But the 12 cylinder one … who doesn’t want a convertible with 12 cylinders guys.
You’ll feel like a president of a medium-sized country in one of them.

Last edited 10 days ago by AMGx2
Urban Runabout
Urban Runabout
10 days ago

By 1996 … this glamorous roadster started to see features being taken away and materials being cheapened. … the automatic lock on the rear left storage compartment was removed.”

Arguably, the 1996-98 cars are the ones to get.

Mainly because the new 5 speed transmission made the V8 cars more responsive and brought better mileage.
And there was really no need to lock the left rear storage compartment anymore because that’s where the Bose Accoustimass module lived.

Joe L
Joe L
11 days ago

The early six-cylinder cars were also offered with a manual transmission in the US, if that’s your thing.

Huja Shaw
Huja Shaw
11 days ago

SLs with square(-ish) headlights are an abomination.

TheDrunkenWrench
TheDrunkenWrench
11 days ago

An SL600 would look pretty slick next to my 300SDL. If I could manage to manual swap it, even better.
Since plate renewal costs aren’t a thing anymore (In Ontario) and Hagerty insurance is cheap, I should definitely start hoarding old Benzes.

Richard O
Richard O
11 days ago

I really have a hankering for a V12 hobby car. I’m sure an SL600 would fit the bill nicely.

AMGx2
AMGx2
10 days ago
Reply to  Richard O

But would the bills fit in your wallet? 🙂

J Money
J Money
11 days ago

Dammit, Thomas. I know this one isn’t the vintage you’re talking about but now I want it. https://www.autotrader.com/cars-for-sale/vehicle/715584619

James Colangelo
James Colangelo
11 days ago

I have a 1998 SL500, green over tan interior. I rebuilt the top hydraulics myself – the most time-consuming part was getting them out, but it was super easy and the kit to rebuild them (it’s just a set of rubber O-rings) was $100.

It’s my favorite car ever. It’s fast. It’s beautiful and I think drastically undervalued. I can’t imagine ever selling it, I’ve never seen one with my color combo either. The interior is like a dark saddle tan, it’s so beautiful.

R129’s rule!

Bongo Friendee Harvey Park
Bongo Friendee Harvey Park
11 days ago

> Short of the gullwing, no SL has ever blended objective excellence with subjective desire so perfectly

Incorrect. The R107 did it better.

Rick Garcia
Rick Garcia
11 days ago

It’s still the best SL made. I love these cars. Proper styling, build and power.

Mechjaz
Mechjaz
11 days ago

Doesn’t that C&D quote get it backwards? If you wanted to express something as base or uncouth, you’d associate with the lower, proletariat working class. I assume this is not what they are implying, given that they do not deign to give those numbers and instead compare it favorably with world class GTs, which are clearly the domain of the bourgeoisie.

Curtis Loew
Curtis Loew
11 days ago

In this case buy neither.

Dogisbadob
Dogisbadob
11 days ago

There’s the Lexus SC430, which a cool luxury roadster thing and is also a Toyota so you don’t have to worry about any problems 🙂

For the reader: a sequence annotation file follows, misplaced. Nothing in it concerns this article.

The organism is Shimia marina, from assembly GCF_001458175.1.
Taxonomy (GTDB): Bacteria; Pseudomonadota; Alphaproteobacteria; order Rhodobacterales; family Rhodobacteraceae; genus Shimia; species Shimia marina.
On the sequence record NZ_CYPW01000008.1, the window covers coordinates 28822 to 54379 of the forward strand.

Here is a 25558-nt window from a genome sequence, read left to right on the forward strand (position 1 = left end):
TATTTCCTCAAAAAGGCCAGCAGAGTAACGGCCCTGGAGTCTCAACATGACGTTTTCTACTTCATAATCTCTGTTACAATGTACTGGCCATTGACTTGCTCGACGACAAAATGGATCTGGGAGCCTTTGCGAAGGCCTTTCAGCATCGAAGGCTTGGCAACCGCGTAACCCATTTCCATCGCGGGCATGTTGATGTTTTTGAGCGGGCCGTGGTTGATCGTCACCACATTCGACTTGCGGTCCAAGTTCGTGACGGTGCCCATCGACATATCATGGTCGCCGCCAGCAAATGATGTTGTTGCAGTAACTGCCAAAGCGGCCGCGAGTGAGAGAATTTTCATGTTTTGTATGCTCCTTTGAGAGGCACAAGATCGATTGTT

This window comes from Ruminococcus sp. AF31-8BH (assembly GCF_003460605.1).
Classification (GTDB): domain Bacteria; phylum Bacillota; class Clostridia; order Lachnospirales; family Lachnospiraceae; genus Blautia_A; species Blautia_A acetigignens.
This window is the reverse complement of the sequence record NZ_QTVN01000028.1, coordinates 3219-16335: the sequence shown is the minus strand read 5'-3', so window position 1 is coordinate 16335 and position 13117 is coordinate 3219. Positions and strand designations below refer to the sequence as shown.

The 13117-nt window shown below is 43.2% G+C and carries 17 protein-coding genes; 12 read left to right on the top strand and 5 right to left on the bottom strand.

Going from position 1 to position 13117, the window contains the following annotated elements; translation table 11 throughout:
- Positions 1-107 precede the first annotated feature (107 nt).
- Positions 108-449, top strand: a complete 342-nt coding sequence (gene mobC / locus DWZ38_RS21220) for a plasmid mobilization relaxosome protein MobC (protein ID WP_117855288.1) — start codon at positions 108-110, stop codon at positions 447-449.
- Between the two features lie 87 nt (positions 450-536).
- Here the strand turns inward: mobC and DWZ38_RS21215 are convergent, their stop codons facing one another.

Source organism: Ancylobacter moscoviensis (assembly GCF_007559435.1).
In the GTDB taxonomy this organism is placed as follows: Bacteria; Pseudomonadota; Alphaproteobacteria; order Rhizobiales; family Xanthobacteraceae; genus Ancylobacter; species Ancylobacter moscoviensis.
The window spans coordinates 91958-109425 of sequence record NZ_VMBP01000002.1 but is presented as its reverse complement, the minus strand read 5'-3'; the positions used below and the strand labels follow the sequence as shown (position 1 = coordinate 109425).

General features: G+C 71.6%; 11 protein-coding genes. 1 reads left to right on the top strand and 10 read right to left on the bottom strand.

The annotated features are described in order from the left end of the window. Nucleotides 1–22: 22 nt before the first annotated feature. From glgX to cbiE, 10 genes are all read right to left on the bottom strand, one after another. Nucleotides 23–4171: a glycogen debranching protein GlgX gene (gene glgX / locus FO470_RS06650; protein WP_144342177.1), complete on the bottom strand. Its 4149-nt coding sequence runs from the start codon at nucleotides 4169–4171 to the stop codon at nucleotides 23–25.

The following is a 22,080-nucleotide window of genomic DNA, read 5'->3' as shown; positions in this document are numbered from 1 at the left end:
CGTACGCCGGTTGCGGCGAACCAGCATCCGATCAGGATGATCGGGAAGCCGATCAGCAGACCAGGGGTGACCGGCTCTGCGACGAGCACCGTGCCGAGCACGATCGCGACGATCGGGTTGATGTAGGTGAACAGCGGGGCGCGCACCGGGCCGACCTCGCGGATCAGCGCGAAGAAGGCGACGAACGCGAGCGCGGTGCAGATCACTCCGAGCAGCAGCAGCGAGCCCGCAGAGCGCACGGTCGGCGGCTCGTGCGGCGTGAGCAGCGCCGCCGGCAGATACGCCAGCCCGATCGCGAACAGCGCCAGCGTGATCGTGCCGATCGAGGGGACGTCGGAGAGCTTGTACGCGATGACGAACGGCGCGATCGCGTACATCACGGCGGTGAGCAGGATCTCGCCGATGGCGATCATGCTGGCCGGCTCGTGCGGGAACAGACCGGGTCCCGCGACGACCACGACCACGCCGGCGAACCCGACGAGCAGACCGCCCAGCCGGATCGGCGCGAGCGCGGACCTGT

Hillbilly Ocean
Hillbilly Ocean
11 days ago
Reply to  Dogisbadob

Ew.

Millermatic
Millermatic
11 days ago

And evidently it’s less than a nice Pontiac Fiero.

Sign me up.

Morgan van Humbeck
Morgan van Humbeck
11 days ago

An R129 is the nicest car I ever saw a homeless person use as their abode

I briefly considered homelessness. This person is clearly a genius

Bob
Bob
11 days ago

DAMN it.

Lardo
Lardo
11 days ago

the top used to be the big knock against these. sounds cheap now. came close to buying an AMG version several times. not know as a car guy, but jack nicholson drove his black (non
AMG) one for 20+ years in LA.

Mick Molte
Mick Molte
11 days ago

One of these and a 123 or 124 wagon would be a heck of a two car garage.

Protodite
Protodite
11 days ago

They are nice, and while it’s a pleasure to see one in person, I just don’t think they beat the looks of the R107, of which I am a staunch supporter. That said, I’ve never driven an R129, and I’m sure it’s both much faster and better handling than the R107, but I don’t think it can replace there resplendent atmosphere and experience from for the classic Benz. It’s not a sports car and won’t do what a Miata does, but having that luxurious cruising experience in the R107 is tough to beat

Morgan van Humbeck
Morgan van Humbeck
11 days ago
Reply to  Protodite

Agree

Bongo Friendee Harvey Park
Bongo Friendee Harvey Park
11 days ago
Reply to  Protodite

As an R107 owner, I can confirm. The R107 was miraculous.

Sacco was a hack and I don’t understand how Geiger could have taken him under his wing.

Protodite
Protodite
10 days ago

the R107 in my view is just a perfect design. It’s just so aesthetically nailed down. I did drive mine cross country when I moved back home from California. It was a pretty sweet road trip car, no way around it!

Bongo Friendee Harvey Park
Bongo Friendee Harvey Park
9 days ago
Reply to  Protodite

How fun! Top up or down?

Protodite
Protodite
9 days ago

Well I had to move the hardtop cross country too… and it was March… so hardtop on! But we had an extended stay with friends in Dallas so we stored the hardtop in his garage for a day and drive around the Dallas sunshine with the open top, which was great